FROGGY MOUTH: A new myofunctional approach to atypical swallowing

Atypical swallowing is a myofunctional problem, characterised by an altered lingual posture during swallowing. Primary infantile deglutition develops around the 12th week of intrauterine life and it is characterised by a forward tongue posture and contraction of the perioral muscles (orbicular and buccinator), leading to a higher negative pressure in the oral cavity.

In normal conditions, around the age of 3 and with the development of alternate unilateral mastication, the infantile deglutition pattern changes into a so-called mature deglutition pattern.

During adult or mature swallowing, dental arches are in contact and tongue is elevated, resting in the posteriorsuperior part of the palatine vault. 

During this phase the tongue pressure stimulates the anteroposterior and transversal growth of the maxilla. 

If transition from the infantile to the adult swallowing does not take place, the former triggers a pathological mechanism, defined as atypical swallowing.

The aetiology is multifactorial

► Altered lifestyle such as prolonged bottle feeding, late weaning, consistency of food (lack of solid food).

► Bad habits such as finger or dummy sucking, onycophagy, labial interposition. 

► Respiratory problems such as oral breathing, adenoid hypertrophy, tonsillar hypertrophy, rhinitis, bronchial asthma. 

► Congenital oral anomalies (short lingual frenulum or ankyloglossy).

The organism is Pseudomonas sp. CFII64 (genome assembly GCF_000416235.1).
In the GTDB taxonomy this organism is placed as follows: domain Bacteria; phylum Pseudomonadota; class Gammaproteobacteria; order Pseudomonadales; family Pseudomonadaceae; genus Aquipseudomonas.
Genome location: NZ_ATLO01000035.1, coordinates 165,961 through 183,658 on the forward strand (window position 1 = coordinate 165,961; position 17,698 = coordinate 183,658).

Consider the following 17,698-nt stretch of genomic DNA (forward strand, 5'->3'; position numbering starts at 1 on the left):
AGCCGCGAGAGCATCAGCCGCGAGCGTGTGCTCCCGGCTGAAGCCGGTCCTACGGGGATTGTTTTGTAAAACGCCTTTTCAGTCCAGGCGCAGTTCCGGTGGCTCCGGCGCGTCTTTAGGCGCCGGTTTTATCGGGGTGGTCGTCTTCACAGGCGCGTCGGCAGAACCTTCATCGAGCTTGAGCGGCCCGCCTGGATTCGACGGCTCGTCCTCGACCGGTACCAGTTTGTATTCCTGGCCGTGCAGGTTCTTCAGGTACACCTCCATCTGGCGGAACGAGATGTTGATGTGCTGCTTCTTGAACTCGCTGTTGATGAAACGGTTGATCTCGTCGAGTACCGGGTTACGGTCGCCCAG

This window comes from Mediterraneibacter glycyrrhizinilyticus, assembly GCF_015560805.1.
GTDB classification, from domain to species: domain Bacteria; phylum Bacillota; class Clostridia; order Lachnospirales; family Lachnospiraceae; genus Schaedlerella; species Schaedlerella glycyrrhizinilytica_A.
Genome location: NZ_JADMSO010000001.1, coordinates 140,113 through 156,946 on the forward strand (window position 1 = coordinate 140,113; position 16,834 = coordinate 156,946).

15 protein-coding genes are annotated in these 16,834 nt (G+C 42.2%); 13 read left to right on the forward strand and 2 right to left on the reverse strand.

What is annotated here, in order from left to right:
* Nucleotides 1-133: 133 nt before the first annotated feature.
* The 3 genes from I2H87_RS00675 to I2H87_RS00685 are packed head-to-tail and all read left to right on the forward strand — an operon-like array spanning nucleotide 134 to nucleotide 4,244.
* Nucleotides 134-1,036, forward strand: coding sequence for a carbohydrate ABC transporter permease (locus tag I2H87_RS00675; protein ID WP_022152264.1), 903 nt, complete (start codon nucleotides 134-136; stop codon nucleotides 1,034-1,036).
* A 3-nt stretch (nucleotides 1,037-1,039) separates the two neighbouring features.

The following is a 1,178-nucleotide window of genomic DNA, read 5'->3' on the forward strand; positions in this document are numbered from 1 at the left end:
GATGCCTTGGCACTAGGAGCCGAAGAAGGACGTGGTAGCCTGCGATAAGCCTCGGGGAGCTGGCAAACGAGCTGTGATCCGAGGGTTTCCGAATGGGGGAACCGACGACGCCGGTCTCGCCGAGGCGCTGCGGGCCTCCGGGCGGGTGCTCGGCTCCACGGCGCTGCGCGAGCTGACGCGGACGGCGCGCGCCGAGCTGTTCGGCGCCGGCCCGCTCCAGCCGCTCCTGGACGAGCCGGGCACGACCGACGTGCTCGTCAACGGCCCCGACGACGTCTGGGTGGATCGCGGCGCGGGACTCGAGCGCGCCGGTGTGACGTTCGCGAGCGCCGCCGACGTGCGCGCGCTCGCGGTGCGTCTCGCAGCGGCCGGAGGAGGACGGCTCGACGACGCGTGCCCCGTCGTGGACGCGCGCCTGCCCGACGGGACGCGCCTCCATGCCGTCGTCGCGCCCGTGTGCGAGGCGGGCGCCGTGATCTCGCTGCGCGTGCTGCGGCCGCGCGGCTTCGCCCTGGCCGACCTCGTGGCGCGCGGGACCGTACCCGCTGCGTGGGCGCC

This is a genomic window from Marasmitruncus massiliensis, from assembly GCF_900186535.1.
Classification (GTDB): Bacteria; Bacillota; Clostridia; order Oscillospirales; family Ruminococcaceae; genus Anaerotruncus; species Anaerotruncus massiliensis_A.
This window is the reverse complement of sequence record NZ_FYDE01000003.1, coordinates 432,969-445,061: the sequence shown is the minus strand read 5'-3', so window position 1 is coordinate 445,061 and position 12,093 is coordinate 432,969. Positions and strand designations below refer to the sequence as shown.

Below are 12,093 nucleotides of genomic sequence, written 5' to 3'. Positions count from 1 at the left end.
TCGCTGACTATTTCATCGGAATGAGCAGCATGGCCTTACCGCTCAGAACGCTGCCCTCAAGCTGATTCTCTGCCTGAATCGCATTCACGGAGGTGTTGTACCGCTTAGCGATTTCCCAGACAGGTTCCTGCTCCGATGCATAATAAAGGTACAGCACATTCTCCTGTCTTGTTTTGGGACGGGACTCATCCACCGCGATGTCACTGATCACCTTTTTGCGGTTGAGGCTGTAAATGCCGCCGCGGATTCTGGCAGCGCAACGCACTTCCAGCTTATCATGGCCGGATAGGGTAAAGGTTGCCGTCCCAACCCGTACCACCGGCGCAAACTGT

Atypical deglutition is frequently correlated with the following

Dental malocclusions: proclined maxillary anteriors, increased overjet, openbite, flaring and spaced dentition.

Skeletal malocclusions: sagittal and transversal discrepancies with a narrow and protruded maxillary arch, mandibular retroposition.

The high prevalence of malocclusions related to atypical swallowing makes this a subject of strong interest in scientific researches. Because of the multifactorial aetiopathogenesis, high incidence and the correlation with dento-skeletal malocclusions, this topic is not only very interesting for clinicians, but is also strongly debated among healthcare providers. 

A literature review on this subject confirms that orthodontic treatment alone is not sufficient to solve the problem in patients with atypical swallowing. This requires a multidisciplinary therapy, orthodontic and myofunctional approach, to ensure optimal and long-lasting results. 

To obtain an adequate myofunctional correction of atypical swallowing has been treated with appliances such as palatal tongue crib, fixed or removable, the Tucat pearl or speech therapy exercises, requiring a high compliance from the patient, and giving unpredictable and unstable results. 

The aim of this article is to describe the clinical protocol of Froggy Mouth, an innovative and simple myofunctional appliance used in order to solve atypical swallowing and to allow myofunctional correction of altered tongue position. 

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